Those Fascinating Shells
By “Awake!” correspondent in the Philippines
IT HAPPENED in the year 1838 on the island of Bohol in the Philippines. The event nearly caused a British gentleman to faint with excitement. The man was Hugh Cumming, a conchologist, that is, a naturalist dealing with shells. On that occasion, Cumming found three shells known as Conus gloria-maris, meaning “Glory of the Sea.”
All that excitement over three seashells? Yes, indeed! Hugh Cumming had fulfilled a collector’s dream. Glory of the Sea is a rare, exquisite, and valuable variety of shell. Until 1965 only 25 of them had been found. A collection in the Philippines contains the largest one. Though fossilized, it can be worth, it is said, more than $1,000 (U.S.).
The Philippines is a shell collector’s paradise. Three of the 13 most valuable shells in the world come from this country. The publication Shells and the Philippines states: “By far the most fabulous for the diversity of its shell-bearing animals is the Indo-Pacific, a vast reach of water extending from the Red Sea and the eastern coast of Africa across the Indian Ocean, and into the Pacific beyond Hawaii and Easter Island. . . . But the center of this vast region and a mecca for shell collectors, is the Philippine Archipelago, with its thousands of islands, reefs, channels, bays, seas, and record offshore deeps.”
Where Do Shells Come From?
For the most part, shells serve as protection for mollusks, which are soft-bodied animals without bones. They include snails, clams, and oysters. Mollusks usually consist of internal organs, head, foot, and a skinlike mantle. The mantle secretes liquid material that becomes the shell. It forms in layers and is harder than glass. Cutting this substance calls for special tools.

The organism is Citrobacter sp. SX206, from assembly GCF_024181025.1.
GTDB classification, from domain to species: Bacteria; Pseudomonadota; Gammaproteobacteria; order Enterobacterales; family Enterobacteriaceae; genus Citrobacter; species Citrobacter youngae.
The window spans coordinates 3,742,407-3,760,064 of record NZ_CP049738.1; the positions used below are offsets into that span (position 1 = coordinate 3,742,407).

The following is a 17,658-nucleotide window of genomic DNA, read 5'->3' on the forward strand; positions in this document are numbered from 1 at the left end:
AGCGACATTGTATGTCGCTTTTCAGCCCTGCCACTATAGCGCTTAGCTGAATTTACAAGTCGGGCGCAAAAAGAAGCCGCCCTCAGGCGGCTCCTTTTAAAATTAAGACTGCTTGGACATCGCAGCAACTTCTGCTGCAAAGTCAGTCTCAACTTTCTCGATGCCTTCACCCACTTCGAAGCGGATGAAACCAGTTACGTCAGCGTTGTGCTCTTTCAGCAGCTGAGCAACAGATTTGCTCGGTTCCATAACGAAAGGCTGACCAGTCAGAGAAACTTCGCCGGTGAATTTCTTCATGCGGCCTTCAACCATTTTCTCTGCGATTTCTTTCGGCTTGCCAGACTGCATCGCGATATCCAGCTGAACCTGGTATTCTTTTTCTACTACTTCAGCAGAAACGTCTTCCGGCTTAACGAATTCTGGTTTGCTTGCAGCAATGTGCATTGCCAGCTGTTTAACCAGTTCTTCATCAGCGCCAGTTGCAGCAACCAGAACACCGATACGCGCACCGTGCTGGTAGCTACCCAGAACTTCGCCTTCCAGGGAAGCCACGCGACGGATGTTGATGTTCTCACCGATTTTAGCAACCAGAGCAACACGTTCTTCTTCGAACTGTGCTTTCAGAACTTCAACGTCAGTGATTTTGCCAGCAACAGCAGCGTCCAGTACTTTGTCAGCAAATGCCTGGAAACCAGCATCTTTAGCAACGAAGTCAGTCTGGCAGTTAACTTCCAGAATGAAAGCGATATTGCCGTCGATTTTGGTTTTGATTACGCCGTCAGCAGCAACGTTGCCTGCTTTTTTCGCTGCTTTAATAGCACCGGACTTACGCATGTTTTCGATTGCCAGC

No two shells are exactly alike. There is a basic hereditary pattern for each species, and environmental factors play a part. Color and adornment originate with special glands in the mantle. The largest living mollusk with an external shell is the giant clam (Tridacna gigas). It grows up to five feet (1.5 m) in length. However, fossil shells have been found measuring up to 15 feet (4.6 m).
Five Main Groups
Generally speaking, mollusks fall into five major classifications. One is Amphineura, a name that comes from Greek words that mean “around” and “nerve.” These mollusks have two nerve cords that go around the body. They produce a “coat-of-mail” shell that features eight overlapping shell plates held together by a tough girdle. The shell gets its name from its resemblance to ancient armor. Amphineura are docile creatures that creep over rocks to scrape off vegetation for food. Their only warlike trait is an excellent ability at camouflage.
The largest class of mollusks is Gastropoda, a name that comes from Greek words meaning “belly” and “foot.” They move about by means of a foot that extends beneath the body. There are some 50,000 species in this major group, including the distinguished Glory of the Sea. This class of mollusk also features snails, limpets, whelks, and slugs.
Gastropoda are called univalves, since they have only one shell. Perhaps you have noticed that snail shells have a spiral, or coiled, appearance. Most Gastropoda grow by winding in a clockwise direction, though a few coil to the left. Usually active, Gastropoda eat both vegetation and meat. If disturbed, they withdraw into their shells and close the “door,” which is a horny plate called the operculum.